Not really. The main similarity is that both roundabouts and four-way stop intersections do not have signals. The differences include: four-way stops yield to whoever arrives first, or the vehicle on the right, roundabouts yield to the left---like a right turn on red---because the circulating traffic comes from that direction. At four-way stops, each direction gets a turn in order. At roundabouts, each driver chooses a safe gap to enter and no driver "gets a turn."
The circular central island around which traffic circulates; this island may be raised or flush with the roadway surface; a mountable/drivable truck apron may surround the center island; the truck apron accommodates the path of the rear left wheels of larger vehicles such as semi-tractor trailers, farm equipment, buses, etc.; the truck apron is generally constructed with a different material to discourage passenger vehicles from driving over it.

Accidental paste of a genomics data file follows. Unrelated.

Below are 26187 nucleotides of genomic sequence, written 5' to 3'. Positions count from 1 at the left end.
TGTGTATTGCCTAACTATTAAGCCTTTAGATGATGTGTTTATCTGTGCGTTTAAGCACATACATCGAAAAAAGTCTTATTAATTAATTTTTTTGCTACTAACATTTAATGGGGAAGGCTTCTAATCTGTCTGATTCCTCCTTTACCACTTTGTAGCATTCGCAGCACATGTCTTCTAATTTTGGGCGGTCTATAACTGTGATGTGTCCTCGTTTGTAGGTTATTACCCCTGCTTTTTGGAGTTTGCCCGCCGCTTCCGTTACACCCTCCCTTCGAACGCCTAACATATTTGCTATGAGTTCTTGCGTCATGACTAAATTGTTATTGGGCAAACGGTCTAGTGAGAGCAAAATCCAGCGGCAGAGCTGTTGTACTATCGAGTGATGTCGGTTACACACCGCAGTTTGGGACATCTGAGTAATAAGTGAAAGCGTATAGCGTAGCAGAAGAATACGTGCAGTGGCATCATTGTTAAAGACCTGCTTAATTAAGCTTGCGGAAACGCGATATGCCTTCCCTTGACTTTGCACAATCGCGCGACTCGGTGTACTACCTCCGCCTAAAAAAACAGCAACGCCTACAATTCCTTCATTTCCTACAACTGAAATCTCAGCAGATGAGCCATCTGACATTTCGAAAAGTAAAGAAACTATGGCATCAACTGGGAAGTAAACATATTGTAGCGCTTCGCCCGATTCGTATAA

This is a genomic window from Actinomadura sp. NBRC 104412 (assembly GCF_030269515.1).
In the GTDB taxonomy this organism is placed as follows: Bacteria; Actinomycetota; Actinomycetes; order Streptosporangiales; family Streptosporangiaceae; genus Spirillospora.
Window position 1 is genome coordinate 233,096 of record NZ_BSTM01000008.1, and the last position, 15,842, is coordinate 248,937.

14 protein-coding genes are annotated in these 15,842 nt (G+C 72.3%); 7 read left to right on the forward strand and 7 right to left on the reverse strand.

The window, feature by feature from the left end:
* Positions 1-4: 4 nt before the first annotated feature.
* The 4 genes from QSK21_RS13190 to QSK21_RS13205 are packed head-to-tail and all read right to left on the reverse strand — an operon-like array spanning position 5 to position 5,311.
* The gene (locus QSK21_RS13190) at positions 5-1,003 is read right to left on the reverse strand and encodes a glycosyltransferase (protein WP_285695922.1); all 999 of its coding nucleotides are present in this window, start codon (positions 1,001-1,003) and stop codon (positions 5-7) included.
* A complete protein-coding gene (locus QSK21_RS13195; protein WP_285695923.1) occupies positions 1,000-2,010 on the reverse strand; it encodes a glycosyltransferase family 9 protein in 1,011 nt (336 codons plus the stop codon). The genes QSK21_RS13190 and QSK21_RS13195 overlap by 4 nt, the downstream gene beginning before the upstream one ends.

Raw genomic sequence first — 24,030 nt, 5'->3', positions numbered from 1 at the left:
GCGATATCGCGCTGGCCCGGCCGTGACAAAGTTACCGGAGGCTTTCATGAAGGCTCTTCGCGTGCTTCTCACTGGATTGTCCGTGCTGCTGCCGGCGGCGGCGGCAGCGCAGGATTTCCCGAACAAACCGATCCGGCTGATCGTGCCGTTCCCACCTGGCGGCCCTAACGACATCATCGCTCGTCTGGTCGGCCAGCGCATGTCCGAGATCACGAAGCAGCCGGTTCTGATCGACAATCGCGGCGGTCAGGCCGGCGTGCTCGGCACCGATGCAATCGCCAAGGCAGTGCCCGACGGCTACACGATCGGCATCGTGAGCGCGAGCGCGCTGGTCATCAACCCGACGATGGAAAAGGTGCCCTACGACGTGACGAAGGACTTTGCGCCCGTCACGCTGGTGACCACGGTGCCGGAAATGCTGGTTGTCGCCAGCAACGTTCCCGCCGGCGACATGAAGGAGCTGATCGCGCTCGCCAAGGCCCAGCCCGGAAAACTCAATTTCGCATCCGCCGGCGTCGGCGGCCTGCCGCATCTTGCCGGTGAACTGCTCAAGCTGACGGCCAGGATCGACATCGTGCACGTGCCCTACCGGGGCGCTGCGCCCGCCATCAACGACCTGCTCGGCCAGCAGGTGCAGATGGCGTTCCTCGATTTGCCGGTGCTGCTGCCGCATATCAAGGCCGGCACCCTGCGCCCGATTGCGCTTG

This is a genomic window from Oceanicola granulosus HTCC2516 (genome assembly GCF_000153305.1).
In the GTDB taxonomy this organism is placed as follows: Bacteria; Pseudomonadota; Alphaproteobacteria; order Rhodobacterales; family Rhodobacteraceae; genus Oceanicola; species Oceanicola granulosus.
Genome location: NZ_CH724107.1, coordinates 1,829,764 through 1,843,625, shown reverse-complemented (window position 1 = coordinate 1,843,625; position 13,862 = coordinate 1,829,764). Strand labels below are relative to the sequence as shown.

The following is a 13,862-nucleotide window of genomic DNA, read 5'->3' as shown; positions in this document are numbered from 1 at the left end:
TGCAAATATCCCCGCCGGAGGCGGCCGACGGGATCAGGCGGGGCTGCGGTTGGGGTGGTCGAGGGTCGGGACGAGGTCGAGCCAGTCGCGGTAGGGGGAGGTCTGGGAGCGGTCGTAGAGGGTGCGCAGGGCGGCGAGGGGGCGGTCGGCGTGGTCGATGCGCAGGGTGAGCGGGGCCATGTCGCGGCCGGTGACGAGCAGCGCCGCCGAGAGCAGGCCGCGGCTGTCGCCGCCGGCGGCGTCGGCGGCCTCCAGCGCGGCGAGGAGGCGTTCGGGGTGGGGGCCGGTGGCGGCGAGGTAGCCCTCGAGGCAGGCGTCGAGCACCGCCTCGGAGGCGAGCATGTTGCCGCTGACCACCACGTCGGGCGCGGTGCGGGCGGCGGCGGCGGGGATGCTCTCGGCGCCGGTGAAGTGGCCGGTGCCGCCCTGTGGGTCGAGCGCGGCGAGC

The roadway around the central island on which circulating vehicles travel in a counterclockwise direction, entering and exiting only to the right.
A raised or painted island separating entering and exiting traffic and placed within a leg of a roundabout; the splitter island also serves to deflect and slow entering traffic, as well as provides a refuge/safety zone for crossing pedestrians.
A broken line marked across the entry roadway where it meets the outer edge of the circulatory roadway and where vehicles wait, if necessary, for an acceptable gap to enter the circulating flow; if no traffic is in the roundabout, entering traffic may proceed without stopping.